The Mobile City Council voted unanimously today to amend its housing discrimination ordinance to add several classes not before protected in the law.
Councilman Fred Richardson endorsed the move, to add age, military status, gender identity or expression, family status and sexual orientation as protected classes under the law. The amended ordinance now means a landlord, or real estate agent can’t discriminate based on these factors, or other factors, including race, sex, religion, color, national origin, ancestry, or ethnicity.
Richardson said he wanted to have age added as a protected class to the ordinance from the 1980s after hearing complaints from residents of a District 1 apartment complex. He said, in one example, an elderly woman was locked out of her apartment overnight.
“We found cases where people were being mistreated,” Richardson said. “This ordinance would allow the Center for Fair Housing to sue landlords who don’t follow it.”
Center for Fair Housing Executive Director Teresa Bettis said they pushed for military status to be added after fielding several complaints about landlords not allowing veterans to keep service, or therapy animals in certain apartments.
“We’re thankful to the City Council and Councilman Fred Richardson for standing behind us on this,” Bettis said.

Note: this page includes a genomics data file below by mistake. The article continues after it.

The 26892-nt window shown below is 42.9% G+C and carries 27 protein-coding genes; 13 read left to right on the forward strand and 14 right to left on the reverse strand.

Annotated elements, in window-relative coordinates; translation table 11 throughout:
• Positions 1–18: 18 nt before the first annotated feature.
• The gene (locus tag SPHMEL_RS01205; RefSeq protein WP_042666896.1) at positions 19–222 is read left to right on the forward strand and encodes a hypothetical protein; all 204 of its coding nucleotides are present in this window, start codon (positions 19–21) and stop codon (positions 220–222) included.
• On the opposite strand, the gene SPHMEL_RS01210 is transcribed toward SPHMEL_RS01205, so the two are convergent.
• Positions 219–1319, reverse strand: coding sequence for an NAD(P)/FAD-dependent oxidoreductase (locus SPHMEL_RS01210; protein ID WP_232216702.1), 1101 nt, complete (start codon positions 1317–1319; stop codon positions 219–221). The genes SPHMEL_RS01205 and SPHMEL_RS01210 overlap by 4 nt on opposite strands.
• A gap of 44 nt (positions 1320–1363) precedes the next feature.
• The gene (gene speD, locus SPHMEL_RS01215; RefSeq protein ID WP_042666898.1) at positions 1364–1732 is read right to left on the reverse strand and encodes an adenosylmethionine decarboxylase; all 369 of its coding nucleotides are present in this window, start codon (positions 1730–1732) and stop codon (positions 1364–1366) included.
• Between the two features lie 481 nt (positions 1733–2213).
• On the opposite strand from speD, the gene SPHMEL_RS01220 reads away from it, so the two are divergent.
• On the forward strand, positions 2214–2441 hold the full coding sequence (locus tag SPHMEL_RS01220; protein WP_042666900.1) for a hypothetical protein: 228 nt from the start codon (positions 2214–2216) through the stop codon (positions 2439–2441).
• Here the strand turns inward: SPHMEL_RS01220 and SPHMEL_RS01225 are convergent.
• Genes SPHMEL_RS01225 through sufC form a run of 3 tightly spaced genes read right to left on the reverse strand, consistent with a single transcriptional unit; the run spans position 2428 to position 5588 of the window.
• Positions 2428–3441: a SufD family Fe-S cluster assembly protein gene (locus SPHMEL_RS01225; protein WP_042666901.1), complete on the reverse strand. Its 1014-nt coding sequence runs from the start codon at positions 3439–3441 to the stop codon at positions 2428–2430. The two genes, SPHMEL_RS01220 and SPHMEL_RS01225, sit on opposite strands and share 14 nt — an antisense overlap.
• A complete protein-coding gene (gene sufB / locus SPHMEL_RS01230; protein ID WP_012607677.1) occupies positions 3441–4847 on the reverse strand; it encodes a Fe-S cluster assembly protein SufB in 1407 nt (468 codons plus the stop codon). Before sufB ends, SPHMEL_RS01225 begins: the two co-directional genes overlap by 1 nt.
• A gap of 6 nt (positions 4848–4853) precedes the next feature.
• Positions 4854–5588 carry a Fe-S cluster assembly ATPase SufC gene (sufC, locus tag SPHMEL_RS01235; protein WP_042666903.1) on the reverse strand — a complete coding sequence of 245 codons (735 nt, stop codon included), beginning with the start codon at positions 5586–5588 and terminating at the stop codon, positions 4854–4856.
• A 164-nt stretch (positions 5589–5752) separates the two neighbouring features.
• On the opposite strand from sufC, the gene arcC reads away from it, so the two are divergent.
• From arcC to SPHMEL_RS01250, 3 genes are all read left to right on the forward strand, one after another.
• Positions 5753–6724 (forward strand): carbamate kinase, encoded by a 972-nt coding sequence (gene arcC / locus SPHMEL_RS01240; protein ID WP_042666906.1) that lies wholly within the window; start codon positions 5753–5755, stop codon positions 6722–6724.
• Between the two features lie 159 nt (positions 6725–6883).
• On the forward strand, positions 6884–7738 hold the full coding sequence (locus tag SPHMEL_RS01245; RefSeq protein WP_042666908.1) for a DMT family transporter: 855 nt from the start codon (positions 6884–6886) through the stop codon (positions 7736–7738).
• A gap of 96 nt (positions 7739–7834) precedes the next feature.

While Vickery Jones, the center’s enforcement officer, said the ordinance included the protected classes under the U.S. Department of Housing and Urban Development, in many cases Mobile has complaints that don’t fall under those classes. Jones said last week many cities have already taken the steps to amend ordinance to add protected classes.
In other business, Mayor Sandy Stimpson announced that his administration would soon be presenting to council a plan to study the city’s compensation. Stimpson said it had been almost 10 years since a compensation study had been done. The discussion on compensation began after Councilman C.J. Small mentioned a media report referencing Mobile as having among the lowest pay for police officers in the country.
Councilman John Williams asked the administration for complete information on employee compensation and Councilman Joel Daves said a study should include a comparison of total compensation.
The council also approved rezoning of property at 139 East Drive was rezoned to allow for an apartment complex. The property was initially zoned for multi-family residential, but was rezoned under the same classification to change conditions, which would add more parking space, Councilwoman Bess Rich said.
Property at 2825 Spring Hill Ave. was rezoned from residential to business to allow a “retailer” at the site of the old Crichton School, Richardson said. He added that the same retailer would be adding a venue on Mobile Street.
Richardson also asked the Stimpson administration to look at placing lights on top of the Civic Center dome to match those on GulfQuest building and at other buildings downtown. He said lights on the “largest dome in Mobile” would really announce to visitors and passersby on Interstate 10 they had reached the city.
“We need a ‘no doubt’ moment,” he said. “You’d have to be Ray Charles not to know you’re in the city of Mobile.”
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